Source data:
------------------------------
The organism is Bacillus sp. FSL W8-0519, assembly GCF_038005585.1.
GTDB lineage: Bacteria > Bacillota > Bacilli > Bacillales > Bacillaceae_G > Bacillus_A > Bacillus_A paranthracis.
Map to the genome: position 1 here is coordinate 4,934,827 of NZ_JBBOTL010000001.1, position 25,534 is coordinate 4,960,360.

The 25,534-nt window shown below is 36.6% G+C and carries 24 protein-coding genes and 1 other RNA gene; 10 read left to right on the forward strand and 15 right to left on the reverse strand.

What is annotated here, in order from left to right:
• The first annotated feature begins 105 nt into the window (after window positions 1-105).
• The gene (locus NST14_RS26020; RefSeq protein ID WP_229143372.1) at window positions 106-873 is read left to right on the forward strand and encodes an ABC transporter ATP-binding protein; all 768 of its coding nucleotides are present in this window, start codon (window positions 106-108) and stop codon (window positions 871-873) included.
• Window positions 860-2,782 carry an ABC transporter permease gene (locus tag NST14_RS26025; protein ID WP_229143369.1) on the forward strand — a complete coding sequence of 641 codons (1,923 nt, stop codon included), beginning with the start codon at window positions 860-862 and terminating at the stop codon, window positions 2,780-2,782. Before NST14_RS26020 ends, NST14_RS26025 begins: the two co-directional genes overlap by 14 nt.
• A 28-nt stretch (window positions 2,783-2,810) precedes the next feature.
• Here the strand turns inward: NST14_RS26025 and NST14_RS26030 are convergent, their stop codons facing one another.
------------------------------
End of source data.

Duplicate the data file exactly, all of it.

The organism is Bacillus sp. FSL W8-0519, assembly GCF_038005585.1.
GTDB lineage: Bacteria > Bacillota > Bacilli > Bacillales > Bacillaceae_G > Bacillus_A > Bacillus_A paranthracis.
Map to the genome: position 1 here is coordinate 4,934,827 of NZ_JBBOTL010000001.1, position 25,534 is coordinate 4,960,360.

The 25,534-nt window shown below is 36.6% G+C and carries 24 protein-coding genes and 1 other RNA gene; 10 read left to right on the forward strand and 15 right to left on the reverse strand.

What is annotated here, in order from left to right:
• The first annotated feature begins 105 nt into the window (after window positions 1-105).
• The gene (locus NST14_RS26020; RefSeq protein ID WP_229143372.1) at window positions 106-873 is read left to right on the forward strand and encodes an ABC transporter ATP-binding protein; all 768 of its coding nucleotides are present in this window, start codon (window positions 106-108) and stop codon (window positions 871-873) included.
• Window positions 860-2,782 carry an ABC transporter permease gene (locus tag NST14_RS26025; protein ID WP_229143369.1) on the forward strand — a complete coding sequence of 641 codons (1,923 nt, stop codon included), beginning with the start codon at window positions 860-862 and terminating at the stop codon, window positions 2,780-2,782. Before NST14_RS26020 ends, NST14_RS26025 begins: the two co-directional genes overlap by 14 nt.
• A 28-nt stretch (window positions 2,783-2,810) precedes the next feature.
• Here the strand turns inward: NST14_RS26025 and NST14_RS26030 are convergent, their stop codons facing one another.